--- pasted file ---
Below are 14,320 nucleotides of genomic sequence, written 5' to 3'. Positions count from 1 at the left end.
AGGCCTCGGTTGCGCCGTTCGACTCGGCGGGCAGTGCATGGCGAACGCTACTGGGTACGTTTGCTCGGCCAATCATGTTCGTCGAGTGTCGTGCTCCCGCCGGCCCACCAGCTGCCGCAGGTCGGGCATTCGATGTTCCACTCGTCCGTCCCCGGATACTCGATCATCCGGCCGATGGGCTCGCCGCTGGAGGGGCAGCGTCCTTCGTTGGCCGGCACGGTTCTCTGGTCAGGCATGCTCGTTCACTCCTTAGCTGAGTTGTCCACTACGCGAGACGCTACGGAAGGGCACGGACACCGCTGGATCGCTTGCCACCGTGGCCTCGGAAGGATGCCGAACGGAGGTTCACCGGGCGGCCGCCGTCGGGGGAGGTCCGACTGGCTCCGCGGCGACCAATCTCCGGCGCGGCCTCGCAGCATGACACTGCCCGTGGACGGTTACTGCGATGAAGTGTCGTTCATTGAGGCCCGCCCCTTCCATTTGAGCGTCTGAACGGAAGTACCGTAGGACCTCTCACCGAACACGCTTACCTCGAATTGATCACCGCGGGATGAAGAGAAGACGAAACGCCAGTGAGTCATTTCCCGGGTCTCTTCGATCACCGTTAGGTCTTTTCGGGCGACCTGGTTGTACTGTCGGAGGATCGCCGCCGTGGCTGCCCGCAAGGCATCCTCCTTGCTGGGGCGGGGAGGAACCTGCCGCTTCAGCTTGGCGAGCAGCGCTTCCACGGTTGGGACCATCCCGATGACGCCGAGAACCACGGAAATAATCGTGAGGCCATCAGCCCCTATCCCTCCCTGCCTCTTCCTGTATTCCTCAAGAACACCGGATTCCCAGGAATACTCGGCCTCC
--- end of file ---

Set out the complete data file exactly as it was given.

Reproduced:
Below are 14,320 nucleotides of genomic sequence, written 5' to 3'. Positions count from 1 at the left end.
AGGCCTCGGTTGCGCCGTTCGACTCGGCGGGCAGTGCATGGCGAACGCTACTGGGTACGTTTGCTCGGCCAATCATGTTCGTCGAGTGTCGTGCTCCCGCCGGCCCACCAGCTGCCGCAGGTCGGGCATTCGATGTTCCACTCGTCCGTCCCCGGATACTCGATCATCCGGCCGATGGGCTCGCCGCTGGAGGGGCAGCGTCCTTCGTTGGCCGGCACGGTTCTCTGGTCAGGCATGCTCGTTCACTCCTTAGCTGAGTTGTCCACTACGCGAGACGCTACGGAAGGGCACGGACACCGCTGGATCGCTTGCCACCGTGGCCTCGGAAGGATGCCGAACGGAGGTTCACCGGGCGGCCGCCGTCGGGGGAGGTCCGACTGGCTCCGCGGCGACCAATCTCCGGCGCGGCCTCGCAGCATGACACTGCCCGTGGACGGTTACTGCGATGAAGTGTCGTTCATTGAGGCCCGCCCCTTCCATTTGAGCGTCTGAACGGAAGTACCGTAGGACCTCTCACCGAACACGCTTACCTCGAATTGATCACCGCGGGATGAAGAGAAGACGAAACGCCAGTGAGTCATTTCCCGGGTCTCTTCGATCACCGTTAGGTCTTTTCGGGCGACCTGGTTGTACTGTCGGAGGATCGCCGCCGTGGCTGCCCGCAAGGCATCCTCCTTGCTGGGGCGGGGAGGAACCTGCCGCTTCAGCTTGGCGAGCAGCGCTTCCACGGTTGGGACCATCCCGATGACGCCGAGAACCACGGAAATAATCGTGAGGCCATCAGCCCCTATCCCTCCCTGCCTCTTCCTGTATTCCTCAAGAACACCGGATTCCCAGGAATACTCGGCCTCC